While inspecting documents, FSU professor Kelley Matthews happened upon a collection of previously unpublished correspondence between celebrated Irish playwright Brian Friel and his first editor at the British Broadcasting Company, Ronald Mason.
Matthews spoke about this discovery as part of the FSU’s Lyceum Lecture series on Oct. 24 in the McCarthy Forum. The lecture is named after a method of instruction championed by Aristotle that emphasized education for the public at large, and sponsored by the Center for Excellence in Learning, Teaching, Scholarship and Service (CELTSS).
She described how her original research topic – Irish radio playwrights – became more focused after an unexpected find in BBC’s archives.
Matthews was given a brief introduction by Dr. Elaine Beilin, director of CELTSS. Beilin praised Matthews’ insight at recognizing the importance of what she’d found. “This is at the heart of what we do as academics,” she said.
The letters revealed a professional mentorship between Friel and Mason during Friel’s formative years, and later grew to be more personal, casting insight on the playwright’s early years. Friel won a Tony Award for Best Play in 1992 for his drama “Dancing at Lughnasa” and later was appointed a member of Seanad Éireann, Ireland’s Senate. A discovery this large was unusual, given Friel’s reputation, she said.
Beilin remarked on how Matthews’ research “crossed disciplines,” and said it was “very, very unusual to discover hundreds of letters that haven’t been looked at since they were written.”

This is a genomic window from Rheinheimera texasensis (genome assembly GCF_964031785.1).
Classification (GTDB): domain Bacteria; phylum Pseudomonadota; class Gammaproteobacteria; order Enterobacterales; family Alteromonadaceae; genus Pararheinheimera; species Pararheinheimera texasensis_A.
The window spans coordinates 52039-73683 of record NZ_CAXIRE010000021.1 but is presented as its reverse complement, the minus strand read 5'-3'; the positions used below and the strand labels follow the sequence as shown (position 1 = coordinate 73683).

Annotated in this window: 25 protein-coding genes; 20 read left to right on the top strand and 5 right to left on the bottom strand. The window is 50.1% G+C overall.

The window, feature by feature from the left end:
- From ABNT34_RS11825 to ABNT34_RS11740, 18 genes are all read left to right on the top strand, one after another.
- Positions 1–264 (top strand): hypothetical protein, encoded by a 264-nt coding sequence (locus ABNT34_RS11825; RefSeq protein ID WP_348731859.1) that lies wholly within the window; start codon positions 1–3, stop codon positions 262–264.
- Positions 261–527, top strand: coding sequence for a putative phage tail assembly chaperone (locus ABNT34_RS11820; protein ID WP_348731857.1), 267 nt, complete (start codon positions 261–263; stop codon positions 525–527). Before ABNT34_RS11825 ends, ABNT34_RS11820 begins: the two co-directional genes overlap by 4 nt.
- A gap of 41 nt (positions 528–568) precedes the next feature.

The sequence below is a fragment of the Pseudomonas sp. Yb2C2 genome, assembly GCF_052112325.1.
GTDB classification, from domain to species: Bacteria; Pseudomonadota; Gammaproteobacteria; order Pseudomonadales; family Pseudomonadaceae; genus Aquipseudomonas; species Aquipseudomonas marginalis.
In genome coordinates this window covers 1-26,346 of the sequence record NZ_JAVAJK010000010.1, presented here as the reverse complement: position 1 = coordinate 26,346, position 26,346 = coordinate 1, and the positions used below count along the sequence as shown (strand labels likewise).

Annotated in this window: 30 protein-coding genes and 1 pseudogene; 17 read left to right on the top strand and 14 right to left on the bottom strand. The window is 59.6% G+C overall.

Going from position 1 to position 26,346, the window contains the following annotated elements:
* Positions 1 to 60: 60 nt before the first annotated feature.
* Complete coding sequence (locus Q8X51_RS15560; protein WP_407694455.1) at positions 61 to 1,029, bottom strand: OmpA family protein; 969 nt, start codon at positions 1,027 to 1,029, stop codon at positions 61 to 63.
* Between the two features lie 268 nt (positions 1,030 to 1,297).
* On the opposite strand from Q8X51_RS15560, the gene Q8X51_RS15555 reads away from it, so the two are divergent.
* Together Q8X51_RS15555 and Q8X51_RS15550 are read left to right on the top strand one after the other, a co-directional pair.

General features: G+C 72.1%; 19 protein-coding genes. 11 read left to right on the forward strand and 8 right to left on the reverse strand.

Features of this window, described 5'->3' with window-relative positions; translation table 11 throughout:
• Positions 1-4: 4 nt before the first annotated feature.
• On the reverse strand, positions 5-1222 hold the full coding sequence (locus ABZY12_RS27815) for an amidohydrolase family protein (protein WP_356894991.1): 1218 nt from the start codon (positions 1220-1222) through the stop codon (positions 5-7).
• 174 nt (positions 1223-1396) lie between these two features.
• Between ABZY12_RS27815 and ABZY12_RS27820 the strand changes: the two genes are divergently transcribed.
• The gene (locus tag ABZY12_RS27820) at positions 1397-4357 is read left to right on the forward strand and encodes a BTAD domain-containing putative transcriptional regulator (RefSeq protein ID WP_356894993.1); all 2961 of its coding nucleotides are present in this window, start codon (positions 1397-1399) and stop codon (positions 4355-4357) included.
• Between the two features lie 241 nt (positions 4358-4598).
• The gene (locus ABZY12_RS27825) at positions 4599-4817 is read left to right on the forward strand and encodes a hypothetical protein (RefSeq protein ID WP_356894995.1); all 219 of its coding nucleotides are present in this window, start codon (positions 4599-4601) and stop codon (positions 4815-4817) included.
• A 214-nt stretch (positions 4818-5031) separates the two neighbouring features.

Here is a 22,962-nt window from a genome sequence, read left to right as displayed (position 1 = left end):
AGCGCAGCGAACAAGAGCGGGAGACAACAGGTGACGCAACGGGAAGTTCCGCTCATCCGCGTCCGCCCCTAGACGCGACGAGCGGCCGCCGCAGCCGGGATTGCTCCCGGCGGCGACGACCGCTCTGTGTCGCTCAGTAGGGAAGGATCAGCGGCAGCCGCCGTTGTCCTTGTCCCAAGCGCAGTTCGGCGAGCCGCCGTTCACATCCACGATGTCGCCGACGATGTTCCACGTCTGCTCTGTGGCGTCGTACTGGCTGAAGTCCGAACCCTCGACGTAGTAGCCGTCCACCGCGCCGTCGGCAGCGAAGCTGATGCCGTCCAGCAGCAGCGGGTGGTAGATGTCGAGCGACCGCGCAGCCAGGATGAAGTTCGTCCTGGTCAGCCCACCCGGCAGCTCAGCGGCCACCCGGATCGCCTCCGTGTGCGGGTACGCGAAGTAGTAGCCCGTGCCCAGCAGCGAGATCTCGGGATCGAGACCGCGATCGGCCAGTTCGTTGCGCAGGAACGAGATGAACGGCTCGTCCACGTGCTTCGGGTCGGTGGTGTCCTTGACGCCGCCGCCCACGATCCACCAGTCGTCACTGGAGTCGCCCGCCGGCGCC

Due to the strict manner in which BBC archives are controlled, Matthews worked three days a week under direct observation of an appointed archivist. BBC archives keeps a record of who had accessed which files. She described these records as “meticulous” and used them to confirm her suspicion that she was the first to see these letters in decades.
Matthews is in the process of organizing the letters and navigating BBC’s policies on publication, which she expects to take at least a year.
The lecture concluded with a brief Q&A session, in which Matthews fielded questions from the audience. Both faculty and students alike engaged with Matthews over comparisons with other authors and the rarity of such a find in the archives of an institution with as large a profile as BBC.
Senior Andrew Morin found the presentation engaging compared to other Lyceum events and found the material relevant to his coursework.
Some found the story of Matthews’ trip abroad exciting. “I liked particularly the story of the journey that she took,” said senior Jesse Sannicandro. “She made it very personal.”
Matthews described the find as a “once in a lifetime discovery. …That’s how I felt when I found it. I thought, ‘I’ll never find anything this new and undiscovered, and this significant again.’”